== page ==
It was the best of times, and it the worst of times. Like A Tale of Two Cities, decorated apparel today is at a pivot point. It’s been more than 100 years since the first T-shirt was screen printed. We have evolved from single-color imprints to complex, full-color, multi-textural images. The technology has evolved, and continues to evolve, but to what end?
If we step back and look at the market landscape, what do we see? Printed T-shirts have been reduced to a virtual commodity. Every consumer “knows a guy that prints shirts.” As a printer, we are interchangeable with any other printer. My own case in point. I’m now in my fifth decade producing award-winning apparel for some of America’s most well-known brands including Apple, Google, Disney, and many others. Yet, where I live, I’m “that guy who prints T-shirts.” But that’s not what I do and it never has been.
The challenge we face today is not the print technology or the garments we print on. It’s not about water-based ink, sublimation, or transfers. It’s not about screen printed or direct to garment. Ironically, the challenge we face today is one of identity. It’s about standing out from the crowd, being remembered, and talked about.
The worst of times for us is exactly that, standing out. The whole idea of printed T-shirts was to create “a walking billboard.” An interesting comparison to an old school form of media, also historically produced by screen printing.
The proliferation of decorated apparel has been mainstream for decades. When I first entered the business in the early ’70s it was common to be criticized for getting caught up in the T-shirt fad. We’re long past that point. We’re now at the stage where you can’t go anywhere in public without seeing dozens of people in printed shirts.Advertisement
That’s exactly the problem we face. Printed images have become so common that they’re nothing more than added noise. They completely blend into the environment. So common as to be literally invisible in the mind of the consumer. The images simply don’t register at scale.
The cure for this has been to extend the print technology and application methods. The hope was these new methods would somehow make the garments stand out more. They did, but only briefly before the next wave of techniques appeared. More noise being added into the landscape.
It’s not just printed apparel. It’s all forms of advertising and marketing. It happened with radio, television, print, direct mail, and now the internet. The consumer is bombarded with thousands of messages a day across all channels. In fact, there’s a term to describe this – omnichannel, or all channels at once. We face the same competition for attention all forms of media face today. Is there a solution?
Today is the Best Time Ever for This Decorating Medium
Today we live in the Age of Personal Expression. For the first time in the history of the world, everyone can become a publisher and share their message with the universe. Thanks to the internet and social media, everyone with something to say has a platform. This is the opportunity – and it’s incredibly exciting.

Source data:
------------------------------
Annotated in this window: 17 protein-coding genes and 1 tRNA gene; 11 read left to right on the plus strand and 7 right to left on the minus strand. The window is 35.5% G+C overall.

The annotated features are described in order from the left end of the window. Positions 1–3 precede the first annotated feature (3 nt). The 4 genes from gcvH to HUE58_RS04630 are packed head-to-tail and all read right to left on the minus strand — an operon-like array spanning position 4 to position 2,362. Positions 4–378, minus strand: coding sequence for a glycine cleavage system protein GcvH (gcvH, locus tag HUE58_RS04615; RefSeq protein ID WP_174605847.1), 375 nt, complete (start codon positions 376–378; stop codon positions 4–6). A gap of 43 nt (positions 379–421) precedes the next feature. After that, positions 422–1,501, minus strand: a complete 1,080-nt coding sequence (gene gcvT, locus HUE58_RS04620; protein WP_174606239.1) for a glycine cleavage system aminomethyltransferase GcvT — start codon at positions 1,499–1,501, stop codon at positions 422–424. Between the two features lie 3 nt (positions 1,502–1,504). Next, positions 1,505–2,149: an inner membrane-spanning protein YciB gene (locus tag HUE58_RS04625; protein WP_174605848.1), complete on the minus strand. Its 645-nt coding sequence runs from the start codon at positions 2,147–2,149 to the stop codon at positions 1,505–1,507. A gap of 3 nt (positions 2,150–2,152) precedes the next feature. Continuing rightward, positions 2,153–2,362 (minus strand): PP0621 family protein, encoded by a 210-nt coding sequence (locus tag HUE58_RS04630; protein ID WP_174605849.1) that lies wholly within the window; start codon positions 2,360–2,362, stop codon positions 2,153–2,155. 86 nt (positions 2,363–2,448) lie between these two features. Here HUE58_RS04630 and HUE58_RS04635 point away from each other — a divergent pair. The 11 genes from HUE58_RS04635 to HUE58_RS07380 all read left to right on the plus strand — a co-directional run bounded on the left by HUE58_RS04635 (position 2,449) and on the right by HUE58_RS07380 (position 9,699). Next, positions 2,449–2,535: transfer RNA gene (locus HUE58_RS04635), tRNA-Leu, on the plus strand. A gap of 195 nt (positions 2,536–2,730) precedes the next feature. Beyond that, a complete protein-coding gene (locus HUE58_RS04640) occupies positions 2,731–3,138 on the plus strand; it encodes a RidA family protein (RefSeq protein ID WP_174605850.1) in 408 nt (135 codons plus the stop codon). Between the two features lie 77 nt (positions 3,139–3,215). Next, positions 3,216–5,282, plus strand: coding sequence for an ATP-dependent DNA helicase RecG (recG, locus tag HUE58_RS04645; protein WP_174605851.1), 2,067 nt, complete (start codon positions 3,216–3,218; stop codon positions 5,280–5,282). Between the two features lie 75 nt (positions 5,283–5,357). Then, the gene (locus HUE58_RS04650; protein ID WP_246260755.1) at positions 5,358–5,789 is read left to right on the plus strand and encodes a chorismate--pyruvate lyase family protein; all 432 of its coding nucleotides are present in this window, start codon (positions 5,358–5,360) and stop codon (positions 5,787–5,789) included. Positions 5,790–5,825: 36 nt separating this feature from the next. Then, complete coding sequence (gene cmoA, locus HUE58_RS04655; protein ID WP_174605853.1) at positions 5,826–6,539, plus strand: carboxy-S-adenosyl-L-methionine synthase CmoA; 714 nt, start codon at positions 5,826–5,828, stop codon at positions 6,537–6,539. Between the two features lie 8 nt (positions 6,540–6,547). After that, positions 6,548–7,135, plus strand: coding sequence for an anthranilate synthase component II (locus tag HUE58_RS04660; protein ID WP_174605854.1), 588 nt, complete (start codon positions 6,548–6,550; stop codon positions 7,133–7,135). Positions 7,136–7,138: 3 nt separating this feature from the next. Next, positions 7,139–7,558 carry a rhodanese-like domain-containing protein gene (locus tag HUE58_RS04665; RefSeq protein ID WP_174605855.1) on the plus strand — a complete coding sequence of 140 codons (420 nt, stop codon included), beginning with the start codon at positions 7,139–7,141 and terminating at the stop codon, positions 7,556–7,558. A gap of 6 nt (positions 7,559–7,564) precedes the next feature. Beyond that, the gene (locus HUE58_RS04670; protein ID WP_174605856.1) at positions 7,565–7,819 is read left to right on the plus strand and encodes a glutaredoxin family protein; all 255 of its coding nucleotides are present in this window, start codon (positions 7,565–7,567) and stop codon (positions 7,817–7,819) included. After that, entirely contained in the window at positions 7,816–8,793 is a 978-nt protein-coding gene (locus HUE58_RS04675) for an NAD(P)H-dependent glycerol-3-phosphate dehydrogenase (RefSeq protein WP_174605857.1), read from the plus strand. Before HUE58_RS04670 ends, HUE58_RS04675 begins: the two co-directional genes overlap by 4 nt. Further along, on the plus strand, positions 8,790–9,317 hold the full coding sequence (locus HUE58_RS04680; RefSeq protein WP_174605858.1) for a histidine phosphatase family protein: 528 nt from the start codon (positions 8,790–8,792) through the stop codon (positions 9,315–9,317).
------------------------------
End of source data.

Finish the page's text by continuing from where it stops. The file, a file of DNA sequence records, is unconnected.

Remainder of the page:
If 22-year-old Kylie Jenner can become a “self-made” billionaire utilizing Instagram, there are no limitations. In fact, the only limitation is your own mindset and self-imposed thinking about what you really do.
One of my all-time favorite TED Talks is from Simon Sinek in 2009. It’s called “How Great Leaders Inspire Action.” In it, he says:Advertisement
“People don’t buy what you do or how you do it. They buy why you do it.”
If you haven’t seen it, Google it. It’s been watched more than 45 million times and is now the third most watched TED Talk of all time. This talk has spurred a virtual industry for Sinek; He’s now published multiple books including Start With Why.
You might be asking yourself, what does this have to do with me? There’s no better way of expressing what a person believes in than with a printed shirt. We’ve known this for decades beginning with Ban the Bomb in the ’50s and anti-Vietnam War shirts in the ’60s. Lifestyle, rock ‘n’ roll, and political and social causes rank right up there in perennial interest as well.
At the same time, automation was coming to our industry. Plastisol had been invented in the late ’50s and was entering the market, making shirt printing much easier and in higher volume than ever before. This launched the T-shirt craze that became the industry we know today.
In the beginning, there were a few companies that really got it. Certainly, Disney and the iconic Mickey Mouse shirt have been there from the beginning of mass manufacturing. For many years, Mickey Mouse was the most printed of all T-shirts and has now logged billions in sales with more than a billion printed. Regardless, the general public was only marginally aware of the branding and marketing potential.
By the late ’70s, Starkist Tuna produced more than one million Morris the Cat shirts featuring its iconic 9Lives cat-food feline and RJR Reynolds created more than five million Joe Camel shirts. (My company was involved in the tail end of the Morris the Cat promotion.)Advertisement
Then came a pivotal event that has become legendary among early screen printers. This was the Nocona Boot design produced by the Ackerman McQueen Agency in Oklahoma City for the Nocona Boot Company.
Pioneer four-color process printer Bill Wainner made the first four of the images that became the 12-design series. What made these images so significant was the design complexity and the story each image told for the company. They were masterfully art directed and illustrated by the incomparable Alex Ebel. At the time, each image was purported to have cost $25,000 to create.
Every image in the series portrayed someone in Nocona Boots in a seriously threatening situation. Because they had Noconas on, they were never in any danger. They portrayed threat, confidence, determination, and reliability – all things the company wanted to be associated with. Even 40 years later, the campaign is vividly remembered.
Over the years there have been millions and millions of shirts produced. Sadly, the majority have completely missed the potential they hold for their sponsors. The marketing people will decide to do a campaign, the art department will throw together a quick design, and the RFP will go out from the purchasing department. The buy will be made based on the lowest bid and another potentially promising campaign gets delivered with mediocrity.